We arrived just about on time, but by then time was all but forgotten, when we read it was about 8:00pm and it was noted that Emma, who had been on the full trip was reading her Platform poem for the tenth and final time, some 12 hours after it was originally unveiled to the staff and commuters on Stoke Railway station.

Roz’s poem was about pie snorkelling as a dressage and Greco-roman wrestling event and finished the day off wonderfully.

Sara Beadle captures the ten poets.

The final photo of the group of ten showed Roz with a pristine number on her shirt and Emma with a crumpled just about hanging in there number on hers, the rest of us were somewhere in between, the state of the numbers pinned to our shirts may have reflected our tiredness but not the sense of achievement, the team spirit, the camaraderie of new friendships and most of all the taking part.

The weather held, the bus didn’t break down, the company was wonderful and the pies were good too.

It was a fantastically mad day, and all credit goes to the team at Writing West Midlands, Jonathan Davidson, Sara Beadle, Lauren Davies and the rest of the team for their organisation and making the journey easy for those of us taking part.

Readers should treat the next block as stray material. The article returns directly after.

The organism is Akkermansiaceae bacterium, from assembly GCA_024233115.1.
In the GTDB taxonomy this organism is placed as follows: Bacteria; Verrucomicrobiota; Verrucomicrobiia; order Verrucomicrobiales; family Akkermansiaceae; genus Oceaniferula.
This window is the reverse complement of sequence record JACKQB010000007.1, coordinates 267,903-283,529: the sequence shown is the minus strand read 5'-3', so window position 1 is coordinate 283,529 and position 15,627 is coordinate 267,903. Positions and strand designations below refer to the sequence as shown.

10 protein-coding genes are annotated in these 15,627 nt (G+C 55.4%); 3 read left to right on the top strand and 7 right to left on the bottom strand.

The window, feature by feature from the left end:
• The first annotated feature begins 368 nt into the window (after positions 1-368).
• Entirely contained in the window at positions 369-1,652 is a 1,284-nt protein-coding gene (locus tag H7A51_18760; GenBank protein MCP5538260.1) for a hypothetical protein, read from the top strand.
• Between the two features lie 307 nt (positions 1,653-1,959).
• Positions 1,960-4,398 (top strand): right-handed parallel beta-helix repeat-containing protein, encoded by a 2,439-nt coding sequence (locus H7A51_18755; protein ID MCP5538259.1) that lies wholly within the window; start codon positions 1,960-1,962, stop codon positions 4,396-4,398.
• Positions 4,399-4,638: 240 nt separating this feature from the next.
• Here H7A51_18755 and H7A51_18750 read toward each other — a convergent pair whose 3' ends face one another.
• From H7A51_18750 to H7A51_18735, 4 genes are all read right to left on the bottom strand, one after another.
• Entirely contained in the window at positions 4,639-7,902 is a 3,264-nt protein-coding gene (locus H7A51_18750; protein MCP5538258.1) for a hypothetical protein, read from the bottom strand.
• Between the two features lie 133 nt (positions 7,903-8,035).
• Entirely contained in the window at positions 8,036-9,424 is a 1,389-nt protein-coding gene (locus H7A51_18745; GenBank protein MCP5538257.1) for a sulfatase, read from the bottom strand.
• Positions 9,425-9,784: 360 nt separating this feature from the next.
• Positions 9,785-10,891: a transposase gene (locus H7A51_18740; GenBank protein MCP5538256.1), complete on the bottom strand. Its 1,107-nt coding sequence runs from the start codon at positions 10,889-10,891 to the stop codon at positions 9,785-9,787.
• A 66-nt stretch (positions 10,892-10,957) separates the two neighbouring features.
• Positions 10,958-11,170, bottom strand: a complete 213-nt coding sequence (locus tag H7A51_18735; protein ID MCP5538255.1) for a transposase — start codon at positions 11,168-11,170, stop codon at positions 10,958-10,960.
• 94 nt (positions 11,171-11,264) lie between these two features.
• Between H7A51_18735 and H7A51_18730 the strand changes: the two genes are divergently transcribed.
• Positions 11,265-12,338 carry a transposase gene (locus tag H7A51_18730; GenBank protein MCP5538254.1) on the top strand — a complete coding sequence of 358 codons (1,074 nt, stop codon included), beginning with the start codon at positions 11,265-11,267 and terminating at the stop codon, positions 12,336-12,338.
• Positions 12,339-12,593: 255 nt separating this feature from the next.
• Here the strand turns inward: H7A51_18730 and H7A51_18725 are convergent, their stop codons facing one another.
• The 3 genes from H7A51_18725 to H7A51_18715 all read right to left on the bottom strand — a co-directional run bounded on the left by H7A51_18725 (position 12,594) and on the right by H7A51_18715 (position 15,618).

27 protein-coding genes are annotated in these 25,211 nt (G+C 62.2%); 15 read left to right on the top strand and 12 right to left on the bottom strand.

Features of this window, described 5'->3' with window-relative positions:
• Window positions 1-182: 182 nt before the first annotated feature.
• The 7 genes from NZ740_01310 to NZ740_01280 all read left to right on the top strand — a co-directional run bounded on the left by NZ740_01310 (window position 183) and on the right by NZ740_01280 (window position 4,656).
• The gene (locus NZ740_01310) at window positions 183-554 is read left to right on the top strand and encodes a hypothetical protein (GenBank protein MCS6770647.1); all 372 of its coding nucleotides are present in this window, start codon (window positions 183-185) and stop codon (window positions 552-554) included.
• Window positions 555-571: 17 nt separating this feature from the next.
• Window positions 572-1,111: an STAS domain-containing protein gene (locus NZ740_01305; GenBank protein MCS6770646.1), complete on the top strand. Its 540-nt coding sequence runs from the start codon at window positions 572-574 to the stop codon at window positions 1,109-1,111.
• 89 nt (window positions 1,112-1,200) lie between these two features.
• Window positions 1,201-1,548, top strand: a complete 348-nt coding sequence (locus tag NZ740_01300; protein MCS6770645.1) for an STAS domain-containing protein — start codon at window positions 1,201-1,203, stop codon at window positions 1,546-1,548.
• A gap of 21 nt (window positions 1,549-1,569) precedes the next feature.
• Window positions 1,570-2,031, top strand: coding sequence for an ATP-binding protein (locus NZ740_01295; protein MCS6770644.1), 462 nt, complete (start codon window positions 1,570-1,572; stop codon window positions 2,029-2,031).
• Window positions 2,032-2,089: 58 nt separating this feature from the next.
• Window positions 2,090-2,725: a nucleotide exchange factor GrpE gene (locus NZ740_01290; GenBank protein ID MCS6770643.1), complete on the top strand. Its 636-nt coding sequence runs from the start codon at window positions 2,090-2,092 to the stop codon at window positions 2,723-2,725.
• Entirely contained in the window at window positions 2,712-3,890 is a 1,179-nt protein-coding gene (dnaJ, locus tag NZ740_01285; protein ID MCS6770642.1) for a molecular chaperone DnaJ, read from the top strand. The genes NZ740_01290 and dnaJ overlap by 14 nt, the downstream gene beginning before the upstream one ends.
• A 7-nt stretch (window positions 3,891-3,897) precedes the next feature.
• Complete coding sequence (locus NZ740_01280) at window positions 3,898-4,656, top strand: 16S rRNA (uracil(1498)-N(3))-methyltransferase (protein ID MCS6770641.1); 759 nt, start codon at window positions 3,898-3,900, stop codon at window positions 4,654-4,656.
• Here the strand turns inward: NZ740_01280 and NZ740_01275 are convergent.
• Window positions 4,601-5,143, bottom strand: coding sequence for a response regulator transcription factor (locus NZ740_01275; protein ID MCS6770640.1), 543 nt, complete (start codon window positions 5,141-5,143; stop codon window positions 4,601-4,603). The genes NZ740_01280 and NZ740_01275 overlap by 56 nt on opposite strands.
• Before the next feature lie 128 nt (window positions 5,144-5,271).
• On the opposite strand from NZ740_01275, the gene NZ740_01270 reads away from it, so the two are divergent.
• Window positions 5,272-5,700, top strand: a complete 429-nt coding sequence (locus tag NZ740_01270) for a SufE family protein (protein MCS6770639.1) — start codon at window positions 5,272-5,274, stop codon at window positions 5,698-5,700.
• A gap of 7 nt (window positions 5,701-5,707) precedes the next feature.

I would also like to thank Lori Harvey and the team at North Warwickshire Borough Council for allowing us to interrupt the preparations for the Love Parks Day at Polesworth to support the Great West Midlands Poetry Relay.

More information and photos can be seen here:
http://www.birminghambookfestival.org/the-results-of-the-poetry-relay-are-in-1486/

Some other Links

Writing West Midlands
http://www.writingwestmidlands.org/

The Birmingham Book Festival.
http://www.birminghambookfestival.org/

Monty Funk
http://www.montyfunk.com/

The Birmingham Pigeon Project.
http://www.project-pigeon.co.uk/Site/About_Project_Pigeon.html

Helen Yendall’s Blog
http://blogaboutwriting.wordpress.com/

Roz Goddard’s homepage
http://www.rozgoddard.com/

Emma Purshouse’s homepage
http://www.emmapurshouse.co.uk/

Dave Reeves – Radio Wildfire.
http://www.radiowildfire.com/

Kurly McGeachie’s homepage
http://www.kurlyspoetry.com/

Last week saw the Fizz at Polesworth Abbey with Matt Merritt

There is a review on both Matt’s blog and at Behind the Arras.

http://polyolbion.blogspot.com/2011/07/in-footsteps-of-drayton.html

http://behindthearras.com/pubreviews.html#Fizz_8

Also Spoken Worlds at Burton on Trent on Friday has also been reviewed on Behind the Arras.